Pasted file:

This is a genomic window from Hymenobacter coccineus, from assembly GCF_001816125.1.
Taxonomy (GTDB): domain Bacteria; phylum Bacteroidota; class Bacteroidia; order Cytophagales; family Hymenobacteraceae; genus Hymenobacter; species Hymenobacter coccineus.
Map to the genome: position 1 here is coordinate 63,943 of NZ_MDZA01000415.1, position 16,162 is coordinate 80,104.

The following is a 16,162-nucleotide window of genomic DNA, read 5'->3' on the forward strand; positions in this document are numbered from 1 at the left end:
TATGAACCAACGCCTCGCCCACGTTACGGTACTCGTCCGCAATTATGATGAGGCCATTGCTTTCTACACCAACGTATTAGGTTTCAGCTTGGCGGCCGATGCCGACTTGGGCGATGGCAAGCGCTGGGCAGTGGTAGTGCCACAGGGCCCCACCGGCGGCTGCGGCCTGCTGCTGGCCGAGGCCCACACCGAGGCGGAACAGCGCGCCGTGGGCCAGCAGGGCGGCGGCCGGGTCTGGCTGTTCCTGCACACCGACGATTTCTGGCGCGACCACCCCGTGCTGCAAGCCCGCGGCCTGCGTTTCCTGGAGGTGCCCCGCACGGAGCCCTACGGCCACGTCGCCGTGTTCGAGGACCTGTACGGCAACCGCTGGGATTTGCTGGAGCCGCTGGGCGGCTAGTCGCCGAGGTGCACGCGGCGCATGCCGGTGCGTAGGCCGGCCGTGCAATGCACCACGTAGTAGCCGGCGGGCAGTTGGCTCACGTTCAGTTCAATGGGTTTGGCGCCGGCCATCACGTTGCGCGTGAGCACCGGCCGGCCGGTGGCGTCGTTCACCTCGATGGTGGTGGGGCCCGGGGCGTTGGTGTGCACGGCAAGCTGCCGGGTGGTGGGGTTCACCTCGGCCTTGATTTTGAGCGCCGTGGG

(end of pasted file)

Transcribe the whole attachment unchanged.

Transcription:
This is a genomic window from Hymenobacter coccineus, from assembly GCF_001816125.1.
Taxonomy (GTDB): domain Bacteria; phylum Bacteroidota; class Bacteroidia; order Cytophagales; family Hymenobacteraceae; genus Hymenobacter; species Hymenobacter coccineus.
Map to the genome: position 1 here is coordinate 63,943 of NZ_MDZA01000415.1, position 16,162 is coordinate 80,104.

The following is a 16,162-nucleotide window of genomic DNA, read 5'->3' on the forward strand; positions in this document are numbered from 1 at the left end:
TATGAACCAACGCCTCGCCCACGTTACGGTACTCGTCCGCAATTATGATGAGGCCATTGCTTTCTACACCAACGTATTAGGTTTCAGCTTGGCGGCCGATGCCGACTTGGGCGATGGCAAGCGCTGGGCAGTGGTAGTGCCACAGGGCCCCACCGGCGGCTGCGGCCTGCTGCTGGCCGAGGCCCACACCGAGGCGGAACAGCGCGCCGTGGGCCAGCAGGGCGGCGGCCGGGTCTGGCTGTTCCTGCACACCGACGATTTCTGGCGCGACCACCCCGTGCTGCAAGCCCGCGGCCTGCGTTTCCTGGAGGTGCCCCGCACGGAGCCCTACGGCCACGTCGCCGTGTTCGAGGACCTGTACGGCAACCGCTGGGATTTGCTGGAGCCGCTGGGCGGCTAGTCGCCGAGGTGCACGCGGCGCATGCCGGTGCGTAGGCCGGCCGTGCAATGCACCACGTAGTAGCCGGCGGGCAGTTGGCTCACGTTCAGTTCAATGGGTTTGGCGCCGGCCATCACGTTGCGCGTGAGCACCGGCCGGCCGGTGGCGTCGTTCACCTCGATGGTGGTGGGGCCCGGGGCGTTGGTGTGCACGGCAAGCTGCCGGGTGGTGGGGTTCACCTCGGCCTTGATTTTGAGCGCCGTGGG